It’s the Stratford Concert Choir in Stratford Ontario, Canada. We sing classic, sacred, broadway and contemporary (some) and sing about 5 concerts locally each year. Then several members travel, mostly to England, to perform classical sacred music. They have sung several times in St. Paul’s Cathedral in London. Unfortunately, although I was invited, i couldn’t afford to go with them. I love to sing. It’s therapy for me, always lifts my spirits.

  2. Frank Moore
    | Reply

    Pop the cork on the champagne!! Congratulations on a terrific accomplishment. Also, I can assure you that you need not concern yourself about “emptiness”. Nature abhors a vacuum, and you’ll find that vacuum rapidly wanting to fill up with “stuff”. But, I think I know you well enough to also know that you will decide and control what “stuff” comes to occupy the void. 🙂

  3. Janet
    | Reply

    Thanks Frank. You’ve made me smile. I’m working on a reading in Onancock this fall. I hope you’ll join us.

  4. Kathleen Pooler
    | Reply

    You are definitely singing my song, Janet. The problem is I decided to embark upon a website upgrade along with my book launch so have to be entrenched in that. My website is down until all the upgrades are done–poor timing on my part. I live and learn along the way. I’m looking forward to that empty nest feeling you speak of. Enjoy and congratulations on your successful book launch!

  5. Marian Beaman
    | Reply

    Congrats on the book launch, Janet. The rocket image is superb. I’m still filling the fuel tank on my rocket if you want to know the truth. So honored to follow in the footsteps of successful writers like you, Kathy, and many others.

    • Janet Givens
      | Reply

      Welcome back, Marian. Your consistent and positive presence here on my blog over these past many months has been of great value to me. So, all this support goes in two directions. Enjoy the process of writing that memoir. I look back on it now like I often do with my kids — I was so intent on getting them “launched” and independent, I didn’t take the time to really enjoy the moments I had. Same with the book: I really enjoyed writing it (and rewriting it, ad nauseum). So, enjoy this stage. Really. I envy you in a way.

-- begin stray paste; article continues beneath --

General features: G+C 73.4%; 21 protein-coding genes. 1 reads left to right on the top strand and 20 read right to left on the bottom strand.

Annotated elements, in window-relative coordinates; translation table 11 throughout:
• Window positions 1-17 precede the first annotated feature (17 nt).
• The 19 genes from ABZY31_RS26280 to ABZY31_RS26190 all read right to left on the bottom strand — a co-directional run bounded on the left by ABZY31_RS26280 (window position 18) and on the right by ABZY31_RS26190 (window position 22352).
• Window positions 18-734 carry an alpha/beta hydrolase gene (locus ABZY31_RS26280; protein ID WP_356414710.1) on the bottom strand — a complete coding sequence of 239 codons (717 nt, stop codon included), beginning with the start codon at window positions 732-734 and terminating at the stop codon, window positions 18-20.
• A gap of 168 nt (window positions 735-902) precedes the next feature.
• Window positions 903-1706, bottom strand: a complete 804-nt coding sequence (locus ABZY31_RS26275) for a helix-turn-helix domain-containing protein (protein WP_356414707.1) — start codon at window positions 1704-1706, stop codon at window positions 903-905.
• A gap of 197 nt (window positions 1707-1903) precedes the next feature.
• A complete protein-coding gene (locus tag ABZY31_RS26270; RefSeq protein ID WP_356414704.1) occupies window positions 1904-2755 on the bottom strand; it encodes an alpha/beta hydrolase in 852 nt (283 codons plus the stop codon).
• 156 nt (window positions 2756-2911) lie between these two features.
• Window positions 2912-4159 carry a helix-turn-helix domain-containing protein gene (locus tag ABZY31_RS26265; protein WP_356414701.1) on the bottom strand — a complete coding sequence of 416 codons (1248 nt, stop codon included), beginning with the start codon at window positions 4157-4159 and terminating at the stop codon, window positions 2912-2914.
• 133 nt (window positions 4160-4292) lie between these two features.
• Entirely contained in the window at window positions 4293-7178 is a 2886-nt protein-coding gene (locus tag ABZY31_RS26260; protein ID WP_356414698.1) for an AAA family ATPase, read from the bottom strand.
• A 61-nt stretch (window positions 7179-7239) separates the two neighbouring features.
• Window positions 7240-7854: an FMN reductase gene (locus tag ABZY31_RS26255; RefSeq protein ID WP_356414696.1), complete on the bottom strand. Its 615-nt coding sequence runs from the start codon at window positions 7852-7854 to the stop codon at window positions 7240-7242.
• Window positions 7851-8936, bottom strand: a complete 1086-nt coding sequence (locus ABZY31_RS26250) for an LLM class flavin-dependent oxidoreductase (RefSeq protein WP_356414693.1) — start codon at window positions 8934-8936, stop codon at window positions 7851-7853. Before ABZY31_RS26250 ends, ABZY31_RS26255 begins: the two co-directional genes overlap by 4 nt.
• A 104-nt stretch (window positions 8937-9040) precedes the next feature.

6. Sharon Lippincott
    | Reply

    Empty nest? I give you another three days. Enjoy! I always feel like I just gave birth when a new book arrives. But books don’t keep you up all night or demand feedings every 3 hours. With books you can enjoy the cuteness and play with them without all the mess. Do have fun and play, because life is to short to foster a needy book.

    • Janet Givens
      | Reply

      You make me laugh, Sharon. Thank you. And your latest book, Adventures of a Chilihead, also makes me laugh. I have to stop reading it before bed; it wakes me up too much.

  7. Janet Givens
    | Reply

    Hi Kathy, Indeed we do “iive and learn along the way.” We’d have it no other way, too. Huh. Good luck with the website. You’re right, this is NOT the time to lose your social media hub. Fortunately, your following is dedicated enough to wait out the storm. We’ll all be here when you are back up and running.

  8. Janet Givens
    | Reply

    Yvonne, the chorus I used to be in also tours overseas. And alas, we have yet to travel with them. Someday, perhaps, we’ll sing together. That’d be fun. Thanks for filling in some of the blanks for me. You must be near the Shakespeare Festival then, yes?